How China deals with Hong Kong a key indicator for West
As the Union Jack came down over Wan Chai on a hot summer evening in 1997, Hong Kong’s future as a special administrative region (SAR) seemed secure, guaranteed under the Sino-British Joint Declaration. As such, the city continued to grow as one of the most significant global financial centers, holding the world’s highest Financial Development Index score and consistently ranking as the most competitive and freest economic area in the world.
In 2014, however, a series of sit-in street protests, often called the Umbrella Revolution, took hold in the territory as a response to a growing encroachment by Beijing, which Hong Kong residents had long feared. More recently, protesters and authorities have clashed in Hong Kong again. This week, following almost continuous rioting, demonstrators removed a Chinese national flag from its pole and flung it into the city’s iconic Victoria Harbour as police fired tear gas.
How a newly muscular Beijing resolves this issue on its doorstep will be central to understanding how it will meet other challenges in the coming decades. In reality, the plight of far-flung Hong Kong is a lot closer to home as the international community learns to work with China going forward.
To many protesting out on the streets, independence is the only realistic long-term option. Many new political groups advocating for independence or self-determination have been established, as they deem the “one country, two systems” principle to have failed. The scene of protesters vandalizing buildings and throwing bricks while police fire tear gas and rubber bullets has become all too familiar in what should be one of the most advanced cities in the world.
As heavy rain fell on Sunday, Hong Kong’s 11th straight weekend of anti-government protests culminated in a large rally at the city’s Victoria Park. Thousands chanted, “Fight for freedom. Stand for Hong Kong.” Many protesters carried banners decrying alleged police brutality and what they claim is collusion between law enforcement and criminal gangs. Notably, others carried banners proclaiming “Hong Kong independence,” while Chinese state TV showed montages of riot police and heavy military vehicles drilling in nearby Shenzhen in an effort to show off the Chinese state’s ever-growing might.
Xi Jinping’s personal power play risks undermining everything that made China exceptional.
Zaid M. Belbagi
The two sides could not seem further apart; while the events themselves are an important juncture in respect to China’s growing authoritarianism. There is something familiar about the sense that Hong Kong’s very existence and the identity of its people is being deliberately quashed by authorities who want to tie them closer to China. On the international stage, China has acted with impunity, threatening its neighbors in the Pacific, muscling in on the internal affairs of impoverished nations through aid administered on loan shark terms, and consistently undermining international policy on North Korea. Domestically, events in Hong Kong are symptomatic of a wider crackdown that has seen the arrest of pastors, the closing down of churches and the forced internment of Turkic-speaking Muslim ethnic minorities in “re-education” camps, where they are subjected to political indoctrination, including being forced to give up their faith.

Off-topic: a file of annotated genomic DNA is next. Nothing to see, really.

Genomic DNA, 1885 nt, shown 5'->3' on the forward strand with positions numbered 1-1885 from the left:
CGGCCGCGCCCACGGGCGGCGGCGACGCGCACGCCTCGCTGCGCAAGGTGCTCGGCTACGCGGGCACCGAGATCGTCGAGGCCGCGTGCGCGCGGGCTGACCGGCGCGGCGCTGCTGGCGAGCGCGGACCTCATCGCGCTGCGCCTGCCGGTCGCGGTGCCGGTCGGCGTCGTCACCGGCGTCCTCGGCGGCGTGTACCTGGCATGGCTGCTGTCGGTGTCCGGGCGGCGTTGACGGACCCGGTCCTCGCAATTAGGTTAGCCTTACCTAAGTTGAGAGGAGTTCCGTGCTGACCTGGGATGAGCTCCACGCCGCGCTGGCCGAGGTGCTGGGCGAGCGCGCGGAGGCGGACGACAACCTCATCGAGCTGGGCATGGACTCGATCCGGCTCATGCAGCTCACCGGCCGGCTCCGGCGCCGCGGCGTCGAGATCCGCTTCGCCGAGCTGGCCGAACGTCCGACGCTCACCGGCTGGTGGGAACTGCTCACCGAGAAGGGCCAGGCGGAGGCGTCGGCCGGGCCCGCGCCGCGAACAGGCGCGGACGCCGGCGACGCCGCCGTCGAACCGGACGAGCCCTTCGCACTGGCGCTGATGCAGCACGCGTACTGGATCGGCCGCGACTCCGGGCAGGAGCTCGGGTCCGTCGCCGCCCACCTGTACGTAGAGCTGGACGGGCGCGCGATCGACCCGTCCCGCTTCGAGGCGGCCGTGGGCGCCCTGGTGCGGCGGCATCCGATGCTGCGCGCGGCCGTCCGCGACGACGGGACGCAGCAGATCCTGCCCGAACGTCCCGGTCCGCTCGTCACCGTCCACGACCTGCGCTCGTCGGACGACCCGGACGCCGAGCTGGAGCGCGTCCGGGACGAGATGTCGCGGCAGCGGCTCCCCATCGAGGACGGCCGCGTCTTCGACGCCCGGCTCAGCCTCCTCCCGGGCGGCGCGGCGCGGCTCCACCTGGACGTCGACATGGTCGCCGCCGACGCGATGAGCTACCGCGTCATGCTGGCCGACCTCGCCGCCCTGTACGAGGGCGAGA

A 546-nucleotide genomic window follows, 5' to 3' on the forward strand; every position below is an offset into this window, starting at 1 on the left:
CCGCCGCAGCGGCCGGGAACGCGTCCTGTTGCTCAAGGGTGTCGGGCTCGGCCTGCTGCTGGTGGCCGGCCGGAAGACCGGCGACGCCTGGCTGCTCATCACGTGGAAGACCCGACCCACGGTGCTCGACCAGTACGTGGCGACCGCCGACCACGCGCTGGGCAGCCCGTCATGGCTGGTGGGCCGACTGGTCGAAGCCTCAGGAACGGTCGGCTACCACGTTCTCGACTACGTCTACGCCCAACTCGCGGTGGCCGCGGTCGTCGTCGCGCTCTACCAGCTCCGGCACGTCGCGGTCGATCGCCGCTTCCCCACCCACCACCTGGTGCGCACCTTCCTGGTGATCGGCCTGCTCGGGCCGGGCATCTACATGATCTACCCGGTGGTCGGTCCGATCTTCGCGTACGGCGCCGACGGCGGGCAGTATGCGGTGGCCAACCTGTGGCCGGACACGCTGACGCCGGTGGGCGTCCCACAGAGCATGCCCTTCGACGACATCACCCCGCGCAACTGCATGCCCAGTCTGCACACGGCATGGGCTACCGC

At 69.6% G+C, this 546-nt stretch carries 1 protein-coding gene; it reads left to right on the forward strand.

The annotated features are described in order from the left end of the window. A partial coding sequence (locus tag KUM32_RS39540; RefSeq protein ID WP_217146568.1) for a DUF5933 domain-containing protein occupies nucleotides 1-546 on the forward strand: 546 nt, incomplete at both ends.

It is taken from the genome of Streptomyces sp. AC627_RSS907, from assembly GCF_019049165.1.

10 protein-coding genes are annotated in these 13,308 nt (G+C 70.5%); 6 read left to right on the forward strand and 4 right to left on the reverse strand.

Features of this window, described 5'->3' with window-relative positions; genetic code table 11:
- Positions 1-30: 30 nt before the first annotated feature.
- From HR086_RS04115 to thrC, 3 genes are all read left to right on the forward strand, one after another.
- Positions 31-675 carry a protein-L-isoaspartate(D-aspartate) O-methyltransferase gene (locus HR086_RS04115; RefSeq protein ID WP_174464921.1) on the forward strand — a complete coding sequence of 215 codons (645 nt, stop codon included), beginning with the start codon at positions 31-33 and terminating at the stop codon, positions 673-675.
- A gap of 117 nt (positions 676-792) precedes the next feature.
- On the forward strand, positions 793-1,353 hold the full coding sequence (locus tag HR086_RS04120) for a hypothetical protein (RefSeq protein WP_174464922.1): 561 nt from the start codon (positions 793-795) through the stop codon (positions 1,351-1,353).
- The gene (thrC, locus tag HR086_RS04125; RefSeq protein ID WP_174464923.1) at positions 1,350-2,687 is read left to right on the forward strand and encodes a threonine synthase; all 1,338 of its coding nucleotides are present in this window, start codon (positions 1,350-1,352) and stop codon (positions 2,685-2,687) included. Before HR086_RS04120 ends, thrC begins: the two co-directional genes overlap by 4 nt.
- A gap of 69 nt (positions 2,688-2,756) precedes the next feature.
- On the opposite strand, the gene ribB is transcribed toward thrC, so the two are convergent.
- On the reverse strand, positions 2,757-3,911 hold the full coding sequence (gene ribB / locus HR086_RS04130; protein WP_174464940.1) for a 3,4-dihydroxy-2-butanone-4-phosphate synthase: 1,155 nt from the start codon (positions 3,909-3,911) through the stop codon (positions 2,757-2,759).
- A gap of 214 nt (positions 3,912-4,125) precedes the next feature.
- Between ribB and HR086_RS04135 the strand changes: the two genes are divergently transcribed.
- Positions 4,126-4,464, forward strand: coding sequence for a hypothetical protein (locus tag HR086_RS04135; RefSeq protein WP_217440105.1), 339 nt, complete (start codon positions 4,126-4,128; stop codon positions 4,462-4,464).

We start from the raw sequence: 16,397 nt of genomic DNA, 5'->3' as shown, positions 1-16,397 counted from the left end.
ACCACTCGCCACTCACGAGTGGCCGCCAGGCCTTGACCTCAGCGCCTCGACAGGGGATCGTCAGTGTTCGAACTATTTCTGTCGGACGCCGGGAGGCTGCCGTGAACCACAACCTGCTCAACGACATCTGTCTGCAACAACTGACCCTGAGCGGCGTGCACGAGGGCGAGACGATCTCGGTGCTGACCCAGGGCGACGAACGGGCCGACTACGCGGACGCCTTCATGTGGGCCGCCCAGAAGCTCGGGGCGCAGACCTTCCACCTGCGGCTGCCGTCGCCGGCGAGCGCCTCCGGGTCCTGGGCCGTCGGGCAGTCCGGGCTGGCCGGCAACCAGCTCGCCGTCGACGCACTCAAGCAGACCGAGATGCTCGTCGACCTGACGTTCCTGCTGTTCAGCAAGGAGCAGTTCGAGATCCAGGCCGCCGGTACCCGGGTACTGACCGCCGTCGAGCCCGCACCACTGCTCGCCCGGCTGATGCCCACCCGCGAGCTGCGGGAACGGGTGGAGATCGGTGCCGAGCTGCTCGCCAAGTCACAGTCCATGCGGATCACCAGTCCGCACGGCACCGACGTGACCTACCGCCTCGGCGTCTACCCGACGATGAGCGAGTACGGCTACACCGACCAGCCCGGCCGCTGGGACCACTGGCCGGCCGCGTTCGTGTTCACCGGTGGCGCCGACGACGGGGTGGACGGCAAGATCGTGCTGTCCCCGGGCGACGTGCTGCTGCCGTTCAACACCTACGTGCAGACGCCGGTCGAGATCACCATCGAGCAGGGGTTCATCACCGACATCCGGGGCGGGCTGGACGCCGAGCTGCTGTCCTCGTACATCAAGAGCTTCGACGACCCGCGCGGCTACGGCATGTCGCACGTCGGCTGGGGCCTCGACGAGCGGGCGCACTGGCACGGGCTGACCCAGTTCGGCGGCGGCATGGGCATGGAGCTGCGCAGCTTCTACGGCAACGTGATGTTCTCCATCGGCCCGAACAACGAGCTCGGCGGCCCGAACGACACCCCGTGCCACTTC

According to Michael Abramowitz, the president of Freedom House, which conducts an annual study of 65 countries, such behavior is most definitely on the rise. “Democracies are struggling in the digital age, while China is exporting its model of censorship and surveillance to control information both inside and outside its borders,” he said.
While for decades China managed to avoid most of the problems suffered by dictatorships, Xi Jinping’s personal power play risks undermining everything that made the country exceptional. Troubles in Hong Kong are but one representation of how, in the place of what was always a flawed but highly successful system, a colossal cult of personality focused on the premier alone and bolstered by an ever-growing police state has concentrated more power in his hands than any Chinese leader since Mao Zedong.
The world was slow to respond to Hong Kong’s political crisis, mostly owing to the fact that Chinese trade and investment has become critical to the global economy. Between 1978 and 2013, the Chinese economy grew by an average rate of 10 percent a year, producing a tenfold increase in average income. This has created a spectacular consumer market for international companies and endless opportunities. However, China’s general slowing down and its concern over US-imposed tariffs has also highlighted how vulnerable it is and how incredibly reliant it is on global trade.
Hong Kong’s political crisis originally began as opposition to a bill that would have allowed extradition to mainland China, but it has now mushroomed into the demands of a forward-thinking people rebelling against the unrepresentative Hong Kong government and even Chinese sovereignty itself. The values being upheld by the semi-autonomous territory, which remains culturally, politically and linguistically distinct from the mainland, are the same values that the international community holds dear. The West’s response to the so-called Arab Spring was duplicitous, half-hearted and at times restricted genuine protest movements from reaching their potential. The international community cannot now stand by and watch one of the world’s key financial centers become strapped into the straitjacket of Chinese authoritarianism.
- Zaid M. Belbagi is a political commentator, and an adviser to private clients between London and the Gulf Cooperation Council (GCC). Twitter: @Moulay_Zaid